Show that $\lim_{x\to0}f(x) = \lim_{x\to0}f(x^3)$ (Real Analysis)

I'm trying to prove that $$\lim_{x\to0}f(x) = \lim_{x\to0}f(x^3)$$ (The domain is not specified and neither the continuity, so it really is only about the limit of an arbitrary function)..

I'm guessing I need to simply use the definition. However I'm not sure where to start.

Here is what I had in mind, however I feel like it's not at all how it should be proved.

Proof

Let $$\lim_{x\to0}f(x) = L$$.

Then, we have that

$$\forall \epsilon > 0, \exists \delta>0 \text{ such that whenever } 0<|x|< \delta \Rightarrow |f(x) - L| < \epsilon$$

Let $$y = x^3$$, then we want to show that $$|f(y) - L| < \epsilon \text{ whenever } 0<|x| = |y^{\frac{1}{3}}| < \delta$$

And here is where I get stuck. Is there any more efficient way to prove this?

Thank you!

Asserting that $$\lim_{x\to0}f(x)=L$$ means, as you wrote, that$$(\forall\varepsilon>0)(\exists\delta>0):\lvert x\rvert<\delta\implies\bigl\lvert f(x)-L\bigr\rvert<\varepsilon.$$So, take $$\delta^\star=\sqrt\delta$$ and then$$\lvert x\rvert<\delta^\star\implies\lvert x^3\rvert<\delta\implies\bigl\lvert f(x^3)-L\bigr\rvert<\varepsilon.$$In other words, $$\lim_{x\to0}f(x^3)=L$$. Can you do it in the opposite direction now?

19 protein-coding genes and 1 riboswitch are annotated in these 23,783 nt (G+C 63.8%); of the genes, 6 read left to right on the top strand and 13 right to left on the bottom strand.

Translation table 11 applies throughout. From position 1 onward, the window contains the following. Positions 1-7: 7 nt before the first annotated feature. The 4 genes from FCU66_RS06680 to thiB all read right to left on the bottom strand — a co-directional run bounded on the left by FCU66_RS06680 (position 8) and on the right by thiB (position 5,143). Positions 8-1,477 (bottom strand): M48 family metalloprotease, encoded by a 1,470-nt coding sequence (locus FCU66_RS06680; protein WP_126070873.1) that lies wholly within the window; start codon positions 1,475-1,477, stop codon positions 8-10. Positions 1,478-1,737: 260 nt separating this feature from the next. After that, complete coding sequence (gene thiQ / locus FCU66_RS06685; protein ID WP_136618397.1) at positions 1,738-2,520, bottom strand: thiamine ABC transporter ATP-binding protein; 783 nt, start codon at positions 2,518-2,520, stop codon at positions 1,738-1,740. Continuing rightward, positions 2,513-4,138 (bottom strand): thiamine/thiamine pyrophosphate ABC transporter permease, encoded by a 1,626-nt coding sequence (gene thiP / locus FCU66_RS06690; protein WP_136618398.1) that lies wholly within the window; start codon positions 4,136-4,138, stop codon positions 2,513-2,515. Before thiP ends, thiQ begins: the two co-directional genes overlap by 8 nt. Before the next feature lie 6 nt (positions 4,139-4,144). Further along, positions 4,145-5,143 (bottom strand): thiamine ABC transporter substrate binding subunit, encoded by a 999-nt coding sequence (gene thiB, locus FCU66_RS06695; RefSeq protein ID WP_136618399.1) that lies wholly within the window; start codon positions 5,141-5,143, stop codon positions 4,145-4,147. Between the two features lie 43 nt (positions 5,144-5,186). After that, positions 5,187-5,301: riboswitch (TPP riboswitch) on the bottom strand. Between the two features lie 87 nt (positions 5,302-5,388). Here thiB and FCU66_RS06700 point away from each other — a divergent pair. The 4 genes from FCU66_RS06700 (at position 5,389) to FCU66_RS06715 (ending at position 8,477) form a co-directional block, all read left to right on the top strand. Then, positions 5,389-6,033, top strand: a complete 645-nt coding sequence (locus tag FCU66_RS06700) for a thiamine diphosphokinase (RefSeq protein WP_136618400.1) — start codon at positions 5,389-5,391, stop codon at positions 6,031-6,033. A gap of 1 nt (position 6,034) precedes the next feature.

As an alternative we can proceed by composite function, assuming that $$\lim_{x\to0}f(x)=L$$ it means that

$$\forall\epsilon>0\quad \exists\delta>0\quad |x|<\delta\quad \bigl\lvert f(x)-L\bigr\rvert<\epsilon$$

Now consider $$g(x)=x^3$$ and we have that $$\lim_{x\to0}g(x)=0$$ that is

$$\forall\epsilon_1>0\quad \exists\delta_1>0\quad |x|<\delta_1\quad\bigl\lvert x^3\bigr\rvert<\epsilon_1$$

then if we assume $$\delta=\epsilon_1$$ we have that

$$\forall\epsilon>0\quad \exists\delta_1>0\quad |x|<\delta_1\quad \bigl\lvert f(g(x))-L\bigr\rvert<\epsilon$$

that is

$$\lim_{x\to0}f(g(x))=\lim_{x\to0}f(x^3)=L$$

and similarly for the opposite direction.